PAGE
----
“Juan Carlos won that fight hands down and this week we will file for an immediate rematch”, said Artie Pelullo, CEO of Banner Promotions. “The kid worked hard and should be a world champion this morning. We just hope the WBO agrees with what the whole world saw and does the right thing by granting us this rematch.”

    -Chris Mannix

  • Published On Jan 23, 2013
  • Quick Jabs: Bernard Hopkins’ return, Sergio Martinez’s homecoming fight and more

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    Bernard Hopkins (above) could return to action in March in an attempt to break his record as the oldest boxer to win a major world title. (Al Bello/Getty Images)

    Bernard Hopkins (above) could return to action in March in an attempt to break his record as the oldest boxer to win a major world title. (Al Bello/Getty Images)

    Some quick jabs …

    • All indications are Bernard Hopkins — who will celebrate his 48th birthday next month — will return to the ring in March against IBF light heavyweight titleholder Tavoris Cloud at the Barclays Center. Golden Boy Promotions CEO Richard Schaefer told that Hopkins, who was wiped out by Chad Dawson last April, called him “out of the blue” a few months ago and told him, “I know I can still fight, I know I can still win.”

    “Cloud-Hopkins is an interesting fight,” Schaefer said. “He’s a young, undefeated guy going up against legend like Bernard Hopkins. Bernard feels like it [Cloud] is the perfect style for him. He feels confident he can beat his own record and win another title. Stylistically, it’s an interesting matchup.”

    According to Schaefer, the last remaining obstacle in making the fight is the IBF. Cloud has a mandatory title defense due against Karo Murat. Schaefer says he has submitted a request to the IBF, with the blessing of Sauerland Event (which promotes Murat) and Don King (Cloud), that outlines a scenario where the winner of Hopkins-Cloud will defend the title against Murat in the next fight.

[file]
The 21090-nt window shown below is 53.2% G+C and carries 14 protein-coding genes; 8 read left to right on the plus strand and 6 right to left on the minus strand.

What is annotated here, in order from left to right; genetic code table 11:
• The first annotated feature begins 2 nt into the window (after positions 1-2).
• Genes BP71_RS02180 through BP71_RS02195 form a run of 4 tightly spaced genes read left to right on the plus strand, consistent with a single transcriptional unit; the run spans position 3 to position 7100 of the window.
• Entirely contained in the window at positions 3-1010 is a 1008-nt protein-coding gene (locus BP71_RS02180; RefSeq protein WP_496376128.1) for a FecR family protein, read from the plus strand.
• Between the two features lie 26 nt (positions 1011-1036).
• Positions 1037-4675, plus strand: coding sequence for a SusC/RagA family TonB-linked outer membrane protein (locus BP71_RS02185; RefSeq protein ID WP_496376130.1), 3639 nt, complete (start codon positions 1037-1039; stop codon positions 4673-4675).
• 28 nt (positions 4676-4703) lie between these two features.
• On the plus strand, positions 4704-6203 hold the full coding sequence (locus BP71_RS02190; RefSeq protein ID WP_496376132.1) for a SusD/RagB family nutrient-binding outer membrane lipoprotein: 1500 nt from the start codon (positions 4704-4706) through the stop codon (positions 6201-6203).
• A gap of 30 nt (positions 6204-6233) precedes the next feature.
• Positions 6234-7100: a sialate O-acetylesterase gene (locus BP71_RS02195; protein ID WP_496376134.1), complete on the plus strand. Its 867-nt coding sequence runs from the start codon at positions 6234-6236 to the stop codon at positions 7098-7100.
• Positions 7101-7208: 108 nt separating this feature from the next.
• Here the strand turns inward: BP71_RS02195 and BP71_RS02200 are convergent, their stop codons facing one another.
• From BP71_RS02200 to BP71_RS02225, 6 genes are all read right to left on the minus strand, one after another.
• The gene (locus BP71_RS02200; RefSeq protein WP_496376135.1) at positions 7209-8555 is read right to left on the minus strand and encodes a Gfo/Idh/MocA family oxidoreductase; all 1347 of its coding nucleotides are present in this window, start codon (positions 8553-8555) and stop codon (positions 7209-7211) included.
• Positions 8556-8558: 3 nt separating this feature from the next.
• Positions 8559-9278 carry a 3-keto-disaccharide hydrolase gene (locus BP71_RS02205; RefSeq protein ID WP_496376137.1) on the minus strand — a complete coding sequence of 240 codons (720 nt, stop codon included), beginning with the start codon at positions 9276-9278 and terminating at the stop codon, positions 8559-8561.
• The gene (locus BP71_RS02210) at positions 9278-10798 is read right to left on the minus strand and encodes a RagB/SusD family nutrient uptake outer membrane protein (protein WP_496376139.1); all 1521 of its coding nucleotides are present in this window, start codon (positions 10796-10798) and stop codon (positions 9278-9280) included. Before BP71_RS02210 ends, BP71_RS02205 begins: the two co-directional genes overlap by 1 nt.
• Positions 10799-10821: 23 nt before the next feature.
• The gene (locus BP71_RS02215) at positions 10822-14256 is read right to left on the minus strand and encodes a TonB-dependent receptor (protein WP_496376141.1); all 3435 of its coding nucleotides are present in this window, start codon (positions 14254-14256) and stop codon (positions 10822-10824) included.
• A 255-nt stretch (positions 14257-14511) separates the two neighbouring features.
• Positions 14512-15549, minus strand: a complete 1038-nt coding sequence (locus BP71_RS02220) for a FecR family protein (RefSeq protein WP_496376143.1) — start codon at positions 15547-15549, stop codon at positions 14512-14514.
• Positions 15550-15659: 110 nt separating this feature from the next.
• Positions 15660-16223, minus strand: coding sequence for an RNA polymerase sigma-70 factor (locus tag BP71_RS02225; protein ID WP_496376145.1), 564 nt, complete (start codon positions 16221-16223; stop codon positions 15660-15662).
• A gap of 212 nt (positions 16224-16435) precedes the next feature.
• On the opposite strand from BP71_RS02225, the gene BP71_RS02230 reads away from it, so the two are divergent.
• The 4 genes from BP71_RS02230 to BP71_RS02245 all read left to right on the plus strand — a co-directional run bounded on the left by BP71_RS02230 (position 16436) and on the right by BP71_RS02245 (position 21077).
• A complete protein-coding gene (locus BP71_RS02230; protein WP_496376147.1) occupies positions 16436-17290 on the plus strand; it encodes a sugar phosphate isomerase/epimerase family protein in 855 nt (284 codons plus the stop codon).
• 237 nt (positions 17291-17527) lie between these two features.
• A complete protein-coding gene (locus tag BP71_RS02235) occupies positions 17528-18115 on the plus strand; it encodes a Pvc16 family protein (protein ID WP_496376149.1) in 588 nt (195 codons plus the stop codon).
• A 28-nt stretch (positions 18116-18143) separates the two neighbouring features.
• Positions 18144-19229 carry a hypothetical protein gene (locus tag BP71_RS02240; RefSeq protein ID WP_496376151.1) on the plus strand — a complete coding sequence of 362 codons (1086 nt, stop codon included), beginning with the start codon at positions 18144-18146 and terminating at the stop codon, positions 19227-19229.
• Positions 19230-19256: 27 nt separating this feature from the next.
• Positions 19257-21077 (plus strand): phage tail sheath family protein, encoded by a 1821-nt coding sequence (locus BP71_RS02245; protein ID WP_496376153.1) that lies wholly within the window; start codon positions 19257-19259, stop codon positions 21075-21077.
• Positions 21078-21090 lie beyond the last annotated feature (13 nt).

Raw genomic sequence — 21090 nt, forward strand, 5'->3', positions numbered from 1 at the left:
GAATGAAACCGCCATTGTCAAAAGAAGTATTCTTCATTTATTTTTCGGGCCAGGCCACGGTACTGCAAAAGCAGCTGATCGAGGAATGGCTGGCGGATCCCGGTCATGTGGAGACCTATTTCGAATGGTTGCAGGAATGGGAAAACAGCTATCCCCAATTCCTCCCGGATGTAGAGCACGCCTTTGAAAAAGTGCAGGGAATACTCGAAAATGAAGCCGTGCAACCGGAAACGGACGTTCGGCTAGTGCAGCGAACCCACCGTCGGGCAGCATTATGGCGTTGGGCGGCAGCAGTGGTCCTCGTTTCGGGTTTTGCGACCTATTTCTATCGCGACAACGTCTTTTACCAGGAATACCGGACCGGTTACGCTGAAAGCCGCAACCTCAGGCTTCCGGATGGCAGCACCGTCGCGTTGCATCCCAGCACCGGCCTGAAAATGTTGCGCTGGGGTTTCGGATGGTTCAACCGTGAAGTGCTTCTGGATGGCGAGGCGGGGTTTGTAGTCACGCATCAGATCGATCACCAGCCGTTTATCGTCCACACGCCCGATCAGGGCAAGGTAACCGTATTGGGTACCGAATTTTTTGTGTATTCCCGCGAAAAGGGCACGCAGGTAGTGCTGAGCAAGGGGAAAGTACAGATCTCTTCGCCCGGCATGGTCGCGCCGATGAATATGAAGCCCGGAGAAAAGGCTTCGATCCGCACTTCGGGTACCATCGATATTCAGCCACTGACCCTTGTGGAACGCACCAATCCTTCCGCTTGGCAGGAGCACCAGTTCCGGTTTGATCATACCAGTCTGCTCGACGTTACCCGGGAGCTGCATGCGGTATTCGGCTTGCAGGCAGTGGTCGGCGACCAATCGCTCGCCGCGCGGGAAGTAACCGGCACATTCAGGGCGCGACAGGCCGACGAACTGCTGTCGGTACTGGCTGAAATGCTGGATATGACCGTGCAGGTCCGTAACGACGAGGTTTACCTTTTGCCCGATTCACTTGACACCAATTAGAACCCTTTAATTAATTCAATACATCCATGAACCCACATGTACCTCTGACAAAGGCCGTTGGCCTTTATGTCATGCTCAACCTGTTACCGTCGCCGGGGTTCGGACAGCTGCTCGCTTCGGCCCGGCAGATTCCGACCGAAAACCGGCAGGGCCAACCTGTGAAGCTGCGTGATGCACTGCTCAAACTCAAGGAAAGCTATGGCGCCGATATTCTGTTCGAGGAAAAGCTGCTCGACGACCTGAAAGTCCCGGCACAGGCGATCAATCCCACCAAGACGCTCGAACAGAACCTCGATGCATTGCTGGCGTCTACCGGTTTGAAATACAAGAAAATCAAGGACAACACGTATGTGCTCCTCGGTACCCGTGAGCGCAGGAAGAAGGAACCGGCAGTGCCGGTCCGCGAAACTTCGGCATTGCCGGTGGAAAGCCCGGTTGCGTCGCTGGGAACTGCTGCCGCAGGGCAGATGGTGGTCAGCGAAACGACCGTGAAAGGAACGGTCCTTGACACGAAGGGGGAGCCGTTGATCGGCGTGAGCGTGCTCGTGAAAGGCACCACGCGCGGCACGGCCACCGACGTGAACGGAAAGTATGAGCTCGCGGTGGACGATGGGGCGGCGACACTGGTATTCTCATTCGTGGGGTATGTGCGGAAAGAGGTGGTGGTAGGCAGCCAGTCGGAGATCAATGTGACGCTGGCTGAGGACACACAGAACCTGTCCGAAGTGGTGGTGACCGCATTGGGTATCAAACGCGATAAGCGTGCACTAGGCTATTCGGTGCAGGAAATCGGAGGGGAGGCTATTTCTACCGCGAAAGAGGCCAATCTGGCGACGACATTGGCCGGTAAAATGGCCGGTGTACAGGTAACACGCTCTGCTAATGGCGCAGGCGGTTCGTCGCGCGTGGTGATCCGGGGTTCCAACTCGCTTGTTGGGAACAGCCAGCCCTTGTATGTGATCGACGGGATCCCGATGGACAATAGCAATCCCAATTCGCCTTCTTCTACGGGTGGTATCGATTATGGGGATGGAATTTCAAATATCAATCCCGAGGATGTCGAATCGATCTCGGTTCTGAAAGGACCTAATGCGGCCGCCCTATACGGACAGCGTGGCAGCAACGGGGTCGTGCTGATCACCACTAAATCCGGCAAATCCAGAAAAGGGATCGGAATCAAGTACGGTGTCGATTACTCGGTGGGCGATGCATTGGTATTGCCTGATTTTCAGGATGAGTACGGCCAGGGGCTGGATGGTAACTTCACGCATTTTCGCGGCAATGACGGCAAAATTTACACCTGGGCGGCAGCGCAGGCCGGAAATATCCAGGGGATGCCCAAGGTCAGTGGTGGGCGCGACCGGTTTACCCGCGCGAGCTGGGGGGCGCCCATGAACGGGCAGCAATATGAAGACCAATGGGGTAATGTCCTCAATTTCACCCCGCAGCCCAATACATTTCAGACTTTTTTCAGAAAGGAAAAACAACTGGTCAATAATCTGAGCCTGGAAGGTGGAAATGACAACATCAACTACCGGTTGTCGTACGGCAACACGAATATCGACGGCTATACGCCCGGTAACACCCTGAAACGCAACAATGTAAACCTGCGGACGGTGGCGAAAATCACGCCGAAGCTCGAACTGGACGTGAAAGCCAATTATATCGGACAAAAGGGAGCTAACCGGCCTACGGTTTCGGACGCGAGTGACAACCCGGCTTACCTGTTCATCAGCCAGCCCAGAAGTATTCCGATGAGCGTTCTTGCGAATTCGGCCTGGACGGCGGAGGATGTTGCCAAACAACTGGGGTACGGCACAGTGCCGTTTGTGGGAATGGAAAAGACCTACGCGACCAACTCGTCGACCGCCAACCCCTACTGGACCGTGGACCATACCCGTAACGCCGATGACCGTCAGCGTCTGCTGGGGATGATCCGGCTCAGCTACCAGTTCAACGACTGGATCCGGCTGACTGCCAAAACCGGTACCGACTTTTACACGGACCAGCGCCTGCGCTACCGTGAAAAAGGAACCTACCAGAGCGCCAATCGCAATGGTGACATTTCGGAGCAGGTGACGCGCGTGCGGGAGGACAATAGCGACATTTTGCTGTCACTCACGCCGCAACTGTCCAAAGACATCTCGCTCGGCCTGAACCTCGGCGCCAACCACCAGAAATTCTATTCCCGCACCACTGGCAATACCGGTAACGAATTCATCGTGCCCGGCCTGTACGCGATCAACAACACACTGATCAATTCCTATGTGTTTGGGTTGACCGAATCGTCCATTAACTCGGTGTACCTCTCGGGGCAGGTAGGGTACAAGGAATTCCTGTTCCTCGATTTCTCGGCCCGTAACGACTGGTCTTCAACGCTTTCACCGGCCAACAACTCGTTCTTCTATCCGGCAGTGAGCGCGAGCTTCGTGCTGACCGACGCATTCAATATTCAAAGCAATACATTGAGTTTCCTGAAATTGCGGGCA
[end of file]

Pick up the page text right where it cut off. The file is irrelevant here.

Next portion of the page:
• Wondering why Sergio Martinez is fighting Martin Murray in Argentina next month? Money, a truckload of it. According to sources familiar with the situation, the Argentine government is paying Martinez $5 million to hold his next fight in his home country. Martinez’s popularity in Argentina has grown exponentially in recent years, but monetizing a fight there, where a live gate wouldn’t generate much income, has been considered problematic. With the government offering that kind of guarantee, it becomes worth it.

    • Schaefer said he hoped to resolve the futures of Saul “Canelo” Alvarez and Robert Guerrero by the first week in January. Both Alvarez and Guerrero are candidates to face Floyd Mayweather in May. Recently, Alvarez, on his official Facebook page, posted that a Mayweather fight was close to being completed.

    “Canelo is very much pushing for a Mayweather fight,” Schaefer said. “I’m working on it. I have to see what i can deliver for Canelo. There is a lot of work still to be done.”

    The most appealing option, from Golden Boy’s perspective, is to match Mayweather with Guerrero, Alvarez with Austin Trout or Alfredo Angulo and if both win make Mayweather-Alvarez in September.

    • The California State Athletic commission is reaching out to boxers who may be eligible for a $5.1 million pension fund. To qualify, a boxer must be at least 50 years old, have fought at least 10 rounds a year for four years without more than a three-year break, and had a minimum of 75 scheduled professional rounds without a break of three years or more.

    “The Athletic Commission wants to locate eligible boxers in order to pay them the benefits they have rightfully accrued,” said State Athletic Commission executive officer Andy Foster. “Any assistance in getting the word out would be greatly appreciated and would be a service to the athletes who gave so much to entertain the people of the State of California.”

    • The assault on Getty Images photographer Al Bello by two members of Manny Pacquiao’s team — advisor Michael Koncz and assistant trainer Buboy Fernandez — was despicable. Photographs clearly show Bello, carrying two cameras, being grabbed and kicked by Koncz and Fernandez while in a precarious position outside the ring. Getty Images has requested further action be taken against Koncz and Fernandez, and I agree with them. A fine and/or a suspension is in order. What I don’t agree with is Getty seeking sanctions against Pacquiao, who had just been knocked out when the assault happened and clearly had nothing to do with it.

    • Don’t be surprised if Andre Ward’s super middleweight title defense against Kelly Pavlik gets pushed into early or mid-March. Indications I’m getting are that Ward’s shoulder, while not torn, is pretty bad and could require extended time to heal.

    • Farewell, Larry Merchant. For 35 years you were a credit to the sport. Here’s hoping you stay in it, in some capacity.

    • As long as Nonito Donaire is represented by Top Rank and Abner Mares by Golden Boy, that fight will never, ever happen.